We also must not forget that the agreement reached by the three EU Ministers with Iran reiterates Iran's right within the NPT regime to develop nuclear energy for peaceful purposes. This is the very "right" behind which Iran has concealed a nuclear weapons program for almost two decades. Of course, neither the NPT nor the Additional Protocol prohibit the construction of nuclear facilities that could be turned to nuclear weapons related activities at a later date if Iran abrogated or withdrew from the NPT. So far, the deal has required Iran to hit the pause button in its enrichment and reprocessing activities. Not surprising, the Iranians have said that this aspect of the agreement with the EU Ministers will allow them to end their promised "suspension" of enrichment activities at an early date of their choosing.

Thus, it remains the case that under the NPT's basic tradeoff, Iran can acquire all of the capabilities it needs to produce nuclear weapons materials and then later withdraw from the Treaty and use the material in weapons. This risk will not be cured by Iran's acceptance of more rigorous inspections by the IAEA.

Let me turn for a moment to another tradeoff embodied in the NPT, one that is constantly raised by non-nuclear weapons states parties to the Treaty, that is the Article VI commitment to disarmament.

We continue to meet our obligations under this Article. The United States has dismantled over 13,000 nuclear weapons since the end of the Cold War. We have eliminated more than a dozen different types of warheads, and have reduced the number of nuclear weapons by about 60%, including 80% of our tactical nuclear weapons. Now, with the entry into force earlier this year of the U.S.-Russian Treaty on Strategic Offensive Reductions, also known as the Moscow Treaty, we will cut the number of operationally-deployed strategic nuclear warheads again, by about two-thirds to 1,700-2,200 by the year 2012. This represents the largest reduction in nuclear forces ever mandated by an arms control treaty. In two decades, we will have eliminated or decommissioned three-quarters of our strategic nuclear arsenal.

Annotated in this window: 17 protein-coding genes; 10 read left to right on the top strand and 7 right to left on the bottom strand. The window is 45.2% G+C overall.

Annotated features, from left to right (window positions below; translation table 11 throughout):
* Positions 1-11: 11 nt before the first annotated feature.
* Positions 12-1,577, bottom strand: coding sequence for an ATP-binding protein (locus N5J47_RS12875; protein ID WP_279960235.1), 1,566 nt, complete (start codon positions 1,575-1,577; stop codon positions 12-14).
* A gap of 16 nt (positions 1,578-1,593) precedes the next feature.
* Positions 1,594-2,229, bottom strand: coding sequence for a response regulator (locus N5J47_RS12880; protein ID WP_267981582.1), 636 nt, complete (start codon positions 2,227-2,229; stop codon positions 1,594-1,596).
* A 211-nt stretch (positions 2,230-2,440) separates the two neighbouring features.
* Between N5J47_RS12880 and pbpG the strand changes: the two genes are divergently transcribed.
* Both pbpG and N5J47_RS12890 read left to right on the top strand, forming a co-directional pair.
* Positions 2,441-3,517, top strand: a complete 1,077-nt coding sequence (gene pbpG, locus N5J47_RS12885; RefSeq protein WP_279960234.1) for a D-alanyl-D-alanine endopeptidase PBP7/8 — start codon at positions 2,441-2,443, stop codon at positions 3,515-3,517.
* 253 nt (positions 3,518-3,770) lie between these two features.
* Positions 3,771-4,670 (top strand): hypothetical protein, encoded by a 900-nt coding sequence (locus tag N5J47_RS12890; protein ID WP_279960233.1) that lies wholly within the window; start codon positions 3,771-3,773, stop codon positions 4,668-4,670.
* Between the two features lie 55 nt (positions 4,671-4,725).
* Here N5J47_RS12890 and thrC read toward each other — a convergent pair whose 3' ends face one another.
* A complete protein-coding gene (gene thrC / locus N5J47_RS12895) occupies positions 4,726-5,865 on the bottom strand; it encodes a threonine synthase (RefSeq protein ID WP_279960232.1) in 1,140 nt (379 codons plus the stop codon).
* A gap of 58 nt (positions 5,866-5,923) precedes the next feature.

Also, the United States and Russia will dispose of more than 700 tons of excess fissi1e material so that it is no longer usable in nuclear weapons, contributing to the irreversibility of nuclear reductions. Some may debate whether this pace is fast enough, but it is not credible to argue that we are not on a steady, downward path consistent with Article VI.

Even as we significantly reduce our nuclear forces, the uncertainties of the post-Cold War security environment make it necessary for the United States to consider ways to adapt its remaining, smaller nuclear forces to changing circumstances. We need to explore weapons concepts that can help ensure that we continue to have a credible deterrent to new and emerging threats.

We understand concerns about the possibility that any U.S. Government move to develop, test, or build new or low-yield nuclear weapons would complicate non-proliferation efforts. However, even if the U.S. were to decide to move beyond merely exploring the feasibility of such weapons, concerns about the impact on proliferation, we believe, are overstated.

First, it is not at all clear that nuclear testing would be required in order to develop and build such weapons. Second, the NPT does not forbid us to modernize our nuclear forces, and in the past deployments by us of new weapons designs -- most recently the B-61 mod 11 deployed in the latter year of the Clinton Administration -- have not elicited undue concern. Third, even if we were to deploy such weapons, they would never constitute a major portion of our deterrent force.